Last June, all of The 1975’s social media accounts dramatically disappeared for 24 hours. The move resulted in a mini frenzy among loyal fans, who anxiously speculated what was happening. What emerged after the blackout was a color scheme change, a 180 degree shift from the classic black and white vibe of their first album to an electric pink and white, ‘80s inspired aesthetic.
While the strategy may have been a tad gimmicky, the shift reflected The 1975’s new direction in their online buildup to I Like It When You Sleep, For You Are So Beautiful Yet So Unaware Of It, their sophomore album, released on Feb. 26. The album title, while wordier than most, reflects the stream of consciousness present throughout the British group’s record.
Fronted by Matt Healy (vocals) and Adam Hann (guitar), The 1975 sought to live up to the popularity of their 2013 debut self-titled album, which found success with the hits “Chocolate” and “Girls.” While technically an alt-rock group, the band branches out to experiment with many genres in I Like It When You Sleep. In addition to their traditional upbeat alt-rock sound, The 1975 dabbles in some slower, emotion fueled electronic pieces, an acoustic song or two, and even some ‘80s inspired funk.
The record begins with “The 1975,” the exact same dramatic, slow building electronic song that started off their first album. It’s both wistful and emotional, preparing listeners for the journey to come while giving a little nod to fans of their debut record. The song slowly crescendos and, just before it hits its climax, cuts off and plunges into “Love Me,” a danceable ‘80s inspired funky piece that criticizes the inauthenticity and shallowness of celebrity culture (“She’s got a beautiful face but nothing to say”), perhaps in response to The 1975’s personal experience with rising fame and attention.
The album continues with “UGH!,” a bouncy, staccato tune about cocaine. Drug use is a common theme throughout The 1975’s songs, which Healy often sings about with a mix of anxiety, angst, and pleasure. “UGH!” concludes with Healy belting, “I’m not giving it up again,” over and over again. “She’s American” returns The 1975 to their alt-rock roots. The group is arguably most comfortable in this genre, and it shows. The effortlessly catchy song, reminiscent of their first album’s hit “Girls,” is a shout out to their American lovers, with clever cultural lines, like “If she says I gotta fix my teeth then she’s so American.”
The album flows into slightly hazier territory with the next three songs, “If I Believe You,” “Please Be Naked,” and “Lostmyhead.” “If I Believe You” is a slow, electronic-jazz ballad featuring a sax solo in which Healy sings wistfully about love, loneliness, and religion, while “Please Be Naked” is a purely instrumental piece featuring piano and some well-produced electronic noises that could be used in a meditation studio. Likewise, “Lostmyhead” is a cathartic, slow pop-electronic tune that gradually builds in sound, but its defining feature is its nod to “Facedown,” a track off of their first album.
Careful listeners of both albums will recognize the parallel—while the songs contain different electronic sounds, they include a similar set of lyrics about losing one’s head sung in the same tune. Both songs reflect The 1975’s focus on mental illness as a defining theme in their music. All three songs are good, but they don’t pack quite the punch that we know the band is capable of and ultimately act mostly as transitional pieces.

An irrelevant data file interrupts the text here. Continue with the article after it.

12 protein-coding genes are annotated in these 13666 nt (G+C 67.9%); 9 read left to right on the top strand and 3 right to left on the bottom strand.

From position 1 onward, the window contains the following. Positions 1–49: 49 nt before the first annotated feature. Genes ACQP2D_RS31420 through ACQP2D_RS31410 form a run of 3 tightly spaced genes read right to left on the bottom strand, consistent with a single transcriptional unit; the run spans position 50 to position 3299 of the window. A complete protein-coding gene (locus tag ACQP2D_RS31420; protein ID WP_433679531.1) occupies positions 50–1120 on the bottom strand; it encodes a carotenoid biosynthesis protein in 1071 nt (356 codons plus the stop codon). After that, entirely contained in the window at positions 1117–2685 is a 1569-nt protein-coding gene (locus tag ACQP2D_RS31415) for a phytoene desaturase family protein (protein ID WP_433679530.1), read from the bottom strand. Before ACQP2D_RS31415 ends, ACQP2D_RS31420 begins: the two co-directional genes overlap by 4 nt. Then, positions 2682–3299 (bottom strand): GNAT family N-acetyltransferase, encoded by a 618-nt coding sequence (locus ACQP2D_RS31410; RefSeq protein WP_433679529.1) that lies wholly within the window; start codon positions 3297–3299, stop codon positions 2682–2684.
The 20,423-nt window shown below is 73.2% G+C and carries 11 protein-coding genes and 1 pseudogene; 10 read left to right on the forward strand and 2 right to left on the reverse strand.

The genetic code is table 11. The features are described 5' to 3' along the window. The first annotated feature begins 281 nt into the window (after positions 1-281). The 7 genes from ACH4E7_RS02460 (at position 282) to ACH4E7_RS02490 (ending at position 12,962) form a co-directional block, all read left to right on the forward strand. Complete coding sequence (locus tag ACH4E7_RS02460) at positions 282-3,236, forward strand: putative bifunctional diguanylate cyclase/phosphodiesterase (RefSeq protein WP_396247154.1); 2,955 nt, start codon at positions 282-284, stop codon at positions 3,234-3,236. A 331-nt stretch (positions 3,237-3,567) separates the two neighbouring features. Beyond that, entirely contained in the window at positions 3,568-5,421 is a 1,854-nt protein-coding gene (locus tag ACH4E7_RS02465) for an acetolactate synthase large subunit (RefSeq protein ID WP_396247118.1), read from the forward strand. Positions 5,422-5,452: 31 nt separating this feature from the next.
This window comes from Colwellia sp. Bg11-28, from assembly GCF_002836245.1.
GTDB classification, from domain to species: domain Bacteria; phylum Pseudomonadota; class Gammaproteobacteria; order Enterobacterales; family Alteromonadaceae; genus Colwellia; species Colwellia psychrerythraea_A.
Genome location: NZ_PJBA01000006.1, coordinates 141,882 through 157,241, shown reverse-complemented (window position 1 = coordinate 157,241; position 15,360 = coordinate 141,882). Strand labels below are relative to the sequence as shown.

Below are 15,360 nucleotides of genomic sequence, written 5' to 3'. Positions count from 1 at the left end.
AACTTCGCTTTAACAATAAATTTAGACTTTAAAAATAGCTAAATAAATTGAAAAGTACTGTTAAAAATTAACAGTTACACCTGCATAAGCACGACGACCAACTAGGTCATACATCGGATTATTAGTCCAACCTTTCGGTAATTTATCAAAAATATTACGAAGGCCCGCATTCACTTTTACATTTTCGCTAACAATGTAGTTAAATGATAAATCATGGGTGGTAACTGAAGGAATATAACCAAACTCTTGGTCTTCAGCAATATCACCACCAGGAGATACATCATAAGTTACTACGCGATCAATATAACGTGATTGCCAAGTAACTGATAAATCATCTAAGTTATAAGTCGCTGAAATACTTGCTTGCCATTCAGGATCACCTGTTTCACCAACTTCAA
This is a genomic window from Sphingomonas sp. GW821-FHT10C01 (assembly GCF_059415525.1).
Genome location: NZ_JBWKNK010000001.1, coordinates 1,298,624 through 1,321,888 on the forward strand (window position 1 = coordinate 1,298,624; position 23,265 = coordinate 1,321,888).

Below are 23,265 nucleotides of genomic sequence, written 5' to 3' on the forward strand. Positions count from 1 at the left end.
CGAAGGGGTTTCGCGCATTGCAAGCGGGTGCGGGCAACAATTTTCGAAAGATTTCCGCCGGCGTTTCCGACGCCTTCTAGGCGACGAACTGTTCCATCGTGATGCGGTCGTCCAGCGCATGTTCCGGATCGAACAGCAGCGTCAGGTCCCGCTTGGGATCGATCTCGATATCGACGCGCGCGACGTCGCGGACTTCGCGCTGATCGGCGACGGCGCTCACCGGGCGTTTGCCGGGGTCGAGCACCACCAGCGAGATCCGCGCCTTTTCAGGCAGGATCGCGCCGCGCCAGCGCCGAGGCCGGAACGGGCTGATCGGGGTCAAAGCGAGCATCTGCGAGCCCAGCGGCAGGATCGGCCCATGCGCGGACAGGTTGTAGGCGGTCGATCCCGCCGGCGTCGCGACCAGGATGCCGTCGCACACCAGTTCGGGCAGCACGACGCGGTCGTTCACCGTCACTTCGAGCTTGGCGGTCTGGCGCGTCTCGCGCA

“The Ballad of Me and My Brain,” a louder, alt-rock piece, continues with the theme of mental health, as Healy recklessly belts out that he’s worried he’s losing his brain. The song physically sounds like someone spiraling out of control, in contrast to “Somebody Else” and “Loving Someone,” songs that return to a more delicate, emotional view of love. “Instead of selling sex,” Healy belts out in the latter, only to be cut off by his own electronic vocals, “I think I should be loving someone.” Both songs take a break from the sex and drug-infused world of The 1975’s louder pieces to pause for some refreshing vulnerability.
The title track, “I Like It When You Sleep, For You Are So Beautiful Yet So Unaware Of It,” is surprisingly reminiscent of Owl City’s lighthearted electronic sound. The slow song transitions into one of the bouncy headline tracks, “The Sound,” which the group recently performed on Saturday Night Live and will likely get some radio play. The upbeat, alt-pop song is easy to sing along to and will be a highlight of The 1975’s live repertoire when they go on tour this spring.
Likewise, “This Must Be My Dream” is an uplifting alternative anthem, interspersed with pleasant touches of jazz. “Paris” exhibits The 1975’s stunning ability to juxtapose a carefree, catchy tune with darker lyrics that explore drug use and self harm. The album concludes with “Nana” and “She Lays Down,” two soft, raw acoustic pieces that show off Healy’s vocal vulnerability as he sings painfully, “And in the end, she chose cocaine / But it couldn’t fix her brain” in the latter song.
I Like It When You Sleep, For You Are So Beautiful Yet So Unaware Of It shows off the texture, depth, and emotion that The 1975 can pack into a single album. The 17-song record runs 75 minutes long, but, despite the length, the variety and seamless transitions make it worth listening to from top to bottom.
Voice’s Choices: “UGH!” and “The Sound”